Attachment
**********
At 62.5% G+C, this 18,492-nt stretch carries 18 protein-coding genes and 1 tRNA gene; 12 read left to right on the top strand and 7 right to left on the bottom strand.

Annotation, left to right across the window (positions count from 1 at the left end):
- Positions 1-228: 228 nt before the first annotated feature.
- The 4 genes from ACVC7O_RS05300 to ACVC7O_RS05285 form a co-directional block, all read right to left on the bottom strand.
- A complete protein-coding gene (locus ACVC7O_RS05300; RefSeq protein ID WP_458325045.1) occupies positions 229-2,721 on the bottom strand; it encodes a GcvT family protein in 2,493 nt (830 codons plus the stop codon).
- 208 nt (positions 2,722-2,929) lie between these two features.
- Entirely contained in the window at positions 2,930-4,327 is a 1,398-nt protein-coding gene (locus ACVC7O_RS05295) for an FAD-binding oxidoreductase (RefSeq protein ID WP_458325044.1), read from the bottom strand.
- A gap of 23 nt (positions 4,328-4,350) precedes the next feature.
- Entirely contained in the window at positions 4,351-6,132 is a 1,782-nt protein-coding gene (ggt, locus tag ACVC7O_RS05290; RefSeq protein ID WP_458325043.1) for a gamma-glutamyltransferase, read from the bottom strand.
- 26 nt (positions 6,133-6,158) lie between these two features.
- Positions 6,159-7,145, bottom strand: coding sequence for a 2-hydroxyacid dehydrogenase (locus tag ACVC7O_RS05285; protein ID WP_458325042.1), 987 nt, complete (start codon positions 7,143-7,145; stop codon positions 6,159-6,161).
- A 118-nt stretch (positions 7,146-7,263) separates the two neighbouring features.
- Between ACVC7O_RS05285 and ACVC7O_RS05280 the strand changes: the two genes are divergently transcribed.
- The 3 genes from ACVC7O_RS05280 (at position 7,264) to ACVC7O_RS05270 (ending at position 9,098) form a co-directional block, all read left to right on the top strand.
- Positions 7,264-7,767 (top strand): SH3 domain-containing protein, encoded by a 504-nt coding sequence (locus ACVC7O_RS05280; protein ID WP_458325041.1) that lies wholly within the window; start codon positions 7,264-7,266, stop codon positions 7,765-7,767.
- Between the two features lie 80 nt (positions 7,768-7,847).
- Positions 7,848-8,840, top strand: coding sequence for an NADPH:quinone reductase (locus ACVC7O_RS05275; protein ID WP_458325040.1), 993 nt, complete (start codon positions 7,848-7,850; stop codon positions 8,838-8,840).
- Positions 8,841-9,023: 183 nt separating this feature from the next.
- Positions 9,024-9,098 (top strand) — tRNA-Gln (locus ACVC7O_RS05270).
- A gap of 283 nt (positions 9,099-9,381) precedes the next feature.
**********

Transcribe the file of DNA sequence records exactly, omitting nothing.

At 62.5% G+C, this 18,492-nt stretch carries 18 protein-coding genes and 1 tRNA gene; 12 read left to right on the top strand and 7 right to left on the bottom strand.

Annotation, left to right across the window (positions count from 1 at the left end):
- Positions 1-228: 228 nt before the first annotated feature.
- The 4 genes from ACVC7O_RS05300 to ACVC7O_RS05285 form a co-directional block, all read right to left on the bottom strand.
- A complete protein-coding gene (locus ACVC7O_RS05300; RefSeq protein ID WP_458325045.1) occupies positions 229-2,721 on the bottom strand; it encodes a GcvT family protein in 2,493 nt (830 codons plus the stop codon).
- 208 nt (positions 2,722-2,929) lie between these two features.
- Entirely contained in the window at positions 2,930-4,327 is a 1,398-nt protein-coding gene (locus ACVC7O_RS05295) for an FAD-binding oxidoreductase (RefSeq protein ID WP_458325044.1), read from the bottom strand.
- A gap of 23 nt (positions 4,328-4,350) precedes the next feature.
- Entirely contained in the window at positions 4,351-6,132 is a 1,782-nt protein-coding gene (ggt, locus tag ACVC7O_RS05290; RefSeq protein ID WP_458325043.1) for a gamma-glutamyltransferase, read from the bottom strand.
- 26 nt (positions 6,133-6,158) lie between these two features.
- Positions 6,159-7,145, bottom strand: coding sequence for a 2-hydroxyacid dehydrogenase (locus tag ACVC7O_RS05285; protein ID WP_458325042.1), 987 nt, complete (start codon positions 7,143-7,145; stop codon positions 6,159-6,161).
- A 118-nt stretch (positions 7,146-7,263) separates the two neighbouring features.
- Between ACVC7O_RS05285 and ACVC7O_RS05280 the strand changes: the two genes are divergently transcribed.
- The 3 genes from ACVC7O_RS05280 (at position 7,264) to ACVC7O_RS05270 (ending at position 9,098) form a co-directional block, all read left to right on the top strand.
- Positions 7,264-7,767 (top strand): SH3 domain-containing protein, encoded by a 504-nt coding sequence (locus ACVC7O_RS05280; protein ID WP_458325041.1) that lies wholly within the window; start codon positions 7,264-7,266, stop codon positions 7,765-7,767.
- Between the two features lie 80 nt (positions 7,768-7,847).
- Positions 7,848-8,840, top strand: coding sequence for an NADPH:quinone reductase (locus ACVC7O_RS05275; protein ID WP_458325040.1), 993 nt, complete (start codon positions 7,848-7,850; stop codon positions 8,838-8,840).
- Positions 8,841-9,023: 183 nt separating this feature from the next.
- Positions 9,024-9,098 (top strand) — tRNA-Gln (locus ACVC7O_RS05270).
- A gap of 283 nt (positions 9,099-9,381) precedes the next feature.